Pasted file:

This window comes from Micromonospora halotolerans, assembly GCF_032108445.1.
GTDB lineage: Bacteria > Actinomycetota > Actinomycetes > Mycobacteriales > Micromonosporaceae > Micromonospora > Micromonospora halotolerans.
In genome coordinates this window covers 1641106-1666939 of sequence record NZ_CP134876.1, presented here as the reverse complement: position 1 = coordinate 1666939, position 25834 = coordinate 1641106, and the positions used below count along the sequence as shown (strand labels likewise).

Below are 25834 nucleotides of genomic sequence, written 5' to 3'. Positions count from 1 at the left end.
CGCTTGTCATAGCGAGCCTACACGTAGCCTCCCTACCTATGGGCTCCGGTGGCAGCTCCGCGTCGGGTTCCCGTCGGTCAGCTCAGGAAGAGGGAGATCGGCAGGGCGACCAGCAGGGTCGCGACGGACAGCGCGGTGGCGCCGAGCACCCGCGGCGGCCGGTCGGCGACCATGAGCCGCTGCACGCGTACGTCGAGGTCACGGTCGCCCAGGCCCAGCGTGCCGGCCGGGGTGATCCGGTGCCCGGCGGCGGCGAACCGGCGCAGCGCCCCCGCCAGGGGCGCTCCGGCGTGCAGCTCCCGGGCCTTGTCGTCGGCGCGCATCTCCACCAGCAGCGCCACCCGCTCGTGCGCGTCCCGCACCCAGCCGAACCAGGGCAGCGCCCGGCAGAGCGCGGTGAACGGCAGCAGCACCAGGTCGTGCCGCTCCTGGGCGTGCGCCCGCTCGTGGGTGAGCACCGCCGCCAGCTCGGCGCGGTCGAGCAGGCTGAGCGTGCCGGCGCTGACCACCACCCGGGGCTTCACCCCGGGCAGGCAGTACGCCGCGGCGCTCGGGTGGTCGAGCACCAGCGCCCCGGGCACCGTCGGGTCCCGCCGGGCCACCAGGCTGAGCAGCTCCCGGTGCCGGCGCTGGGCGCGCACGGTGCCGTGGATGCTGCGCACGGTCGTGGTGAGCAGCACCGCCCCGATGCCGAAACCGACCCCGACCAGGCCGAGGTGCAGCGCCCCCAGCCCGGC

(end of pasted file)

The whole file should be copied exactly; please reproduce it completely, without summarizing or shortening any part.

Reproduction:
This window comes from Micromonospora halotolerans, assembly GCF_032108445.1.
GTDB lineage: Bacteria > Actinomycetota > Actinomycetes > Mycobacteriales > Micromonosporaceae > Micromonospora > Micromonospora halotolerans.
In genome coordinates this window covers 1641106-1666939 of sequence record NZ_CP134876.1, presented here as the reverse complement: position 1 = coordinate 1666939, position 25834 = coordinate 1641106, and the positions used below count along the sequence as shown (strand labels likewise).

Below are 25834 nucleotides of genomic sequence, written 5' to 3'. Positions count from 1 at the left end.
CGCTTGTCATAGCGAGCCTACACGTAGCCTCCCTACCTATGGGCTCCGGTGGCAGCTCCGCGTCGGGTTCCCGTCGGTCAGCTCAGGAAGAGGGAGATCGGCAGGGCGACCAGCAGGGTCGCGACGGACAGCGCGGTGGCGCCGAGCACCCGCGGCGGCCGGTCGGCGACCATGAGCCGCTGCACGCGTACGTCGAGGTCACGGTCGCCCAGGCCCAGCGTGCCGGCCGGGGTGATCCGGTGCCCGGCGGCGGCGAACCGGCGCAGCGCCCCCGCCAGGGGCGCTCCGGCGTGCAGCTCCCGGGCCTTGTCGTCGGCGCGCATCTCCACCAGCAGCGCCACCCGCTCGTGCGCGTCCCGCACCCAGCCGAACCAGGGCAGCGCCCGGCAGAGCGCGGTGAACGGCAGCAGCACCAGGTCGTGCCGCTCCTGGGCGTGCGCCCGCTCGTGGGTGAGCACCGCCGCCAGCTCGGCGCGGTCGAGCAGGCTGAGCGTGCCGGCGCTGACCACCACCCGGGGCTTCACCCCGGGCAGGCAGTACGCCGCGGCGCTCGGGTGGTCGAGCACCAGCGCCCCGGGCACCGTCGGGTCCCGCCGGGCCACCAGGCTGAGCAGCTCCCGGTGCCGGCGCTGGGCGCGCACGGTGCCGTGGATGCTGCGCACGGTCGTGGTGAGCAGCACCGCCCCGATGCCGAAACCGACCCCGACCAGGCCGAGGTGCAGCGCCCCCAGCCCGGC